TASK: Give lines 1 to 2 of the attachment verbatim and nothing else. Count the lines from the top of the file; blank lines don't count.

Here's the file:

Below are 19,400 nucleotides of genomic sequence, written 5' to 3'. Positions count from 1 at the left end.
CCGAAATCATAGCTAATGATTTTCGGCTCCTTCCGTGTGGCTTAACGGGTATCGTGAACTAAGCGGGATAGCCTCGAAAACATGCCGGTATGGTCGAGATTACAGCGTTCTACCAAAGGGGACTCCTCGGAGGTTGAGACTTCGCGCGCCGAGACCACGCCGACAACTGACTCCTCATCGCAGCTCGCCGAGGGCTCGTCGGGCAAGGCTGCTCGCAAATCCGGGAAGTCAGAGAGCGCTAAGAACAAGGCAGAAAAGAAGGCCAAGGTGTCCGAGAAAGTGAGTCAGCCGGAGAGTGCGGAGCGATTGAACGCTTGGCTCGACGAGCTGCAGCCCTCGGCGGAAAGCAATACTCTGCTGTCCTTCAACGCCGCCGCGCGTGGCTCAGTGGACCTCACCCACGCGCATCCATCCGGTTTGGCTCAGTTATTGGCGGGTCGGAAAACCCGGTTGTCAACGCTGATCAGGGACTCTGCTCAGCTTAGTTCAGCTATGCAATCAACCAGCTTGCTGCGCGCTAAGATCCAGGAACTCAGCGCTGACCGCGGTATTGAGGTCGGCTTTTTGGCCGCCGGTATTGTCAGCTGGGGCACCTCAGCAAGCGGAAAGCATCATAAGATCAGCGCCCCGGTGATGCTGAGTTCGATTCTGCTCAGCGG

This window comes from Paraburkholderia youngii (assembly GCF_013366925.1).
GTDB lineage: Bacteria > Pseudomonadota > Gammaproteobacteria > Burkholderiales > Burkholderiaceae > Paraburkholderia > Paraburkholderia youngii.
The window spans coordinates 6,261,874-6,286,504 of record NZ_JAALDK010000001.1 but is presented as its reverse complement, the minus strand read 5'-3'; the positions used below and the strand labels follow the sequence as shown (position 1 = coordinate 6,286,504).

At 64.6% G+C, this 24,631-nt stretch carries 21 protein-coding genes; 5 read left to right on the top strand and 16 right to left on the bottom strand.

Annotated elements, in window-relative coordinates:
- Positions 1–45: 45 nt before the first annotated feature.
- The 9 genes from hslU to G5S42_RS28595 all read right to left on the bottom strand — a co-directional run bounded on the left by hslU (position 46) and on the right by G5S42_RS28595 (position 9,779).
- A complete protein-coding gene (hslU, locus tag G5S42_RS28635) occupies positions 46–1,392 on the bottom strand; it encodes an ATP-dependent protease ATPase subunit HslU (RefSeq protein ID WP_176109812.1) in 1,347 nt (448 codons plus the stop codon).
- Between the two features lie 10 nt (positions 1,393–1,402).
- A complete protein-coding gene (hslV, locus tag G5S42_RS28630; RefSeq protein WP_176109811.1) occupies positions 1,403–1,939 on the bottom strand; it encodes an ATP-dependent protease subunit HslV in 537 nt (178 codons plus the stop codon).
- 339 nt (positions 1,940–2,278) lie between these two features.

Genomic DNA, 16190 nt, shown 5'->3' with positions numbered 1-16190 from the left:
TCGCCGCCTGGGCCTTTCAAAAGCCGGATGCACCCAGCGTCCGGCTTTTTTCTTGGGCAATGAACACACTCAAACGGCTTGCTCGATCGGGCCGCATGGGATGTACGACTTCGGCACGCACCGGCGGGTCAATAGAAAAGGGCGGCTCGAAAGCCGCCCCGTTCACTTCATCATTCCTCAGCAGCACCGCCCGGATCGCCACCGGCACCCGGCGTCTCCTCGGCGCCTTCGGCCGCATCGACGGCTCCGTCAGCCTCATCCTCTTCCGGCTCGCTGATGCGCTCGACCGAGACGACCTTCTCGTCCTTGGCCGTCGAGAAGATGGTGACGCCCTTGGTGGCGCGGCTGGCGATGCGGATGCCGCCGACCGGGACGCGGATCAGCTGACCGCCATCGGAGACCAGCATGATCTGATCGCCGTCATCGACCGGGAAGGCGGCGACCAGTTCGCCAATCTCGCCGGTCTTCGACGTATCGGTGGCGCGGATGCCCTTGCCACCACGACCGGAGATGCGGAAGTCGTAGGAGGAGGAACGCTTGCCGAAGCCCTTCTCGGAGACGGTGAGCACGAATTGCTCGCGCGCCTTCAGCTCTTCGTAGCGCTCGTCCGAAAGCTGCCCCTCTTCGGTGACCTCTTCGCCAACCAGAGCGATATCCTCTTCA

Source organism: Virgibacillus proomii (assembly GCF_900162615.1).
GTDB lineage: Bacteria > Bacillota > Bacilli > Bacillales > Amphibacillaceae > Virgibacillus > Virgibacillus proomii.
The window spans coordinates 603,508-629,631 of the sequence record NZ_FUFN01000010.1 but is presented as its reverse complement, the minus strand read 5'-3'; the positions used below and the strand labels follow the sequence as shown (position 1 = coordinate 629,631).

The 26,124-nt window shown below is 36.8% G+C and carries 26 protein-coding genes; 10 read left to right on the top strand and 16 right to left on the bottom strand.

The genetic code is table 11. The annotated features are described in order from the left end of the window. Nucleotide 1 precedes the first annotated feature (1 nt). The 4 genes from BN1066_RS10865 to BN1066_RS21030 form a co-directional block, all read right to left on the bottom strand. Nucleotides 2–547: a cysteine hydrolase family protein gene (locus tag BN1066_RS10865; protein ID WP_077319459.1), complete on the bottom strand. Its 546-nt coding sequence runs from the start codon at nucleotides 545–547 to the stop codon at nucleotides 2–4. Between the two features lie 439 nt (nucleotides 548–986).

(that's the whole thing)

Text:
Below are 19,400 nucleotides of genomic sequence, written 5' to 3'. Positions count from 1 at the left end.
CCGAAATCATAGCTAATGATTTTCGGCTCCTTCCGTGTGGCTTAACGGGTATCGTGAACTAAGCGGGATAGCCTCGAAAACATGCCGGTATGGTCGAGATTACAGCGTTCTACCAAAGGGGACTCCTCGGAGGTTGAGACTTCGCGCGCCGAGACCACGCCGACAACTGACTCCTCATCGCAGCTCGCCGAGGGCTCGTCGGGCAAGGCTGCTCGCAAATCCGGGAAGTCAGAGAGCGCTAAGAACAAGGCAGAAAAGAAGGCCAAGGTGTCCGAGAAAGTGAGTCAGCCGGAGAGTGCGGAGCGATTGAACGCTTGGCTCGACGAGCTGCAGCCCTCGGCGGAAAGCAATACTCTGCTGTCCTTCAACGCCGCCGCGCGTGGCTCAGTGGACCTCACCCACGCGCATCCATCCGGTTTGGCTCAGTTATTGGCGGGTCGGAAAACCCGGTTGTCAACGCTGATCAGGGACTCTGCTCAGCTTAGTTCAGCTATGCAATCAACCAGCTTGCTGCGCGCTAAGATCCAGGAACTCAGCGCTGACCGCGGTATTGAGGTCGGCTTTTTGGCCGCCGGTATTGTCAGCTGGGGCACCTCAGCAAGCGGAAAGCATCATAAGATCAGCGCCCCGGTGATGCTGAGTTCGATTCTGCTCAGCGG